Gardening for Growth: Top 10 Plants for Kids to Nurture the Senses

When children take part in growing a garden, they grow as well. With each seed they plant, their coordination develops, their senses expand, and their perspective changes.  They make a positive impact on the environment and increase their self-esteem.    

When you garden with your children, you are not only forming a lasting bond, but you are giving them the tools they need to lead to live their most productive, independent, and compassionate lives.  

soojin for stages gardening for kids top 10 plants for kids

Here are some of the most easy-to-grow plants for your beginner gardener.

1. Snap Peas: Snap peas don’t just snap when you open them, they grow in a snap, too. Kids love to grow snap peas because you can eat them right off the vine and they have that irresistible crunch that puts potato chips to shame. They only take 10 days to germinate and mature in 60 days, so children don’t have to wait long to enjoy the fruits, or veggies, of their labor.

2. Cherry Tomatoes: You serve your kids cherry tomatoes all the time, so when they find out they can actually grow them in their gardens, they feel like their making an extra valuable contribution. They’re not just kids anymore, they’re actually putting food on the table!  Just make sure to give them plenty of sunlight, and count on your kids to give them lots of love.

3. Sunflowers: Children love sunflowers because they grow almost as high as they are. Dwarf flowers reach up to three and four feet at full height, which means that the eye of the sunflower will just about be eye level to your little one. When buying the seeds, look for the confectionary varieties, so kids can have fun munching while they’re planting.

4. Pumpkin: If children starts growing a pumpkin the late spring or early summer, they can expect to have their own jack- o-lantern in time for October. Pumpkins appeal to kids in lots of ways, their orange, they’re big, they’re spooky, and they make great pies.

    5. Greens: If you want to get your kids to eat their greens, growing them might be a good incentive. Lettuce and mesclun yield results quickly, and so your child can go from garden to salad in 7-10 days and pack their own edible creations in their lunchboxes.

      top 10 plants for kids to grow soojin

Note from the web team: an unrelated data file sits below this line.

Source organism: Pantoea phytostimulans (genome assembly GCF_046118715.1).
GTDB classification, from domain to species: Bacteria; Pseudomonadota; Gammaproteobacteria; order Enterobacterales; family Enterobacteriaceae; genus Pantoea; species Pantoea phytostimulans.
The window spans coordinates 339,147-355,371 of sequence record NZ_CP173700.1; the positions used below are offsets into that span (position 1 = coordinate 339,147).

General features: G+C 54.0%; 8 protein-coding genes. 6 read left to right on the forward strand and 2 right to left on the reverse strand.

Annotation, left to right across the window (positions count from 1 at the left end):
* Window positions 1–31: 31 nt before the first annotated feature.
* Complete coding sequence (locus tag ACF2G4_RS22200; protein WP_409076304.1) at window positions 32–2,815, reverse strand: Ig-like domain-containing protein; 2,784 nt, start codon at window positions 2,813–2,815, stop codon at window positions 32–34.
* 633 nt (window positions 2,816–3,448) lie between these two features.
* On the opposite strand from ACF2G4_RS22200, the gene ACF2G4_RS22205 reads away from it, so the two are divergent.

6. Carrots: Carrot sticks have great associations for kids - they’re orange, bunnies like them, and they’re high in crunch factor. Carrots can also be grown directly in the ground, so your kids can get some hands-on experience with soil and all of its inhabitants and learn to dig the earth in more ways than one.

      7. Nasturniums: There is no better way to boost a child’s self-esteem than to make the flowers he or she grew into a centerpiece for your table. Nasturniums are a feast for all the senses. They are not only fun for children to grow, they have a fragrance kids love, and they’re also edible.

      8. Potatoes: Ever since Mr. Potato head appeared on the market, there has been an affinity between kids and potatoes, and that affinity will only grow stronger when kids grow them themselves. Potatoes are a good choice for planting with kids because they are low maintenance and have a high success rate. This “never fail” crop and can be grown in either the red or white variety, although children tend to prefer red.

      9. Radishes: Wherever there is moist, fertile soil, there can be radishes, which makes them one of the easiest crops for children to grow. They’re hot in taste, and woody in texture, which makes them an adventure in not only in growing, but in eating as well. They may be slow to mature, but they may also serve to teach your kids the value of patience.

      10. Bush Beans: There are two types of green beans, bush beans and pole beans. Pole beans grow so tall, they need to rely on a pole for support, bush beans grow on a bush, which makes them a much more practical choice for the child gardener. The “low bush” varieties are perfect for the child who wants to get very down to earth, and they’ll get a feeling of satisfaction, no beans about it.

      So, are you ready to put your overalls on and help your kids “dig in?” They may not turn to be gardeners, but they will develop into caring, intelligent, curious, and thoughtful people, and you will be able to honestly say you played a big role in helping them to grow. 

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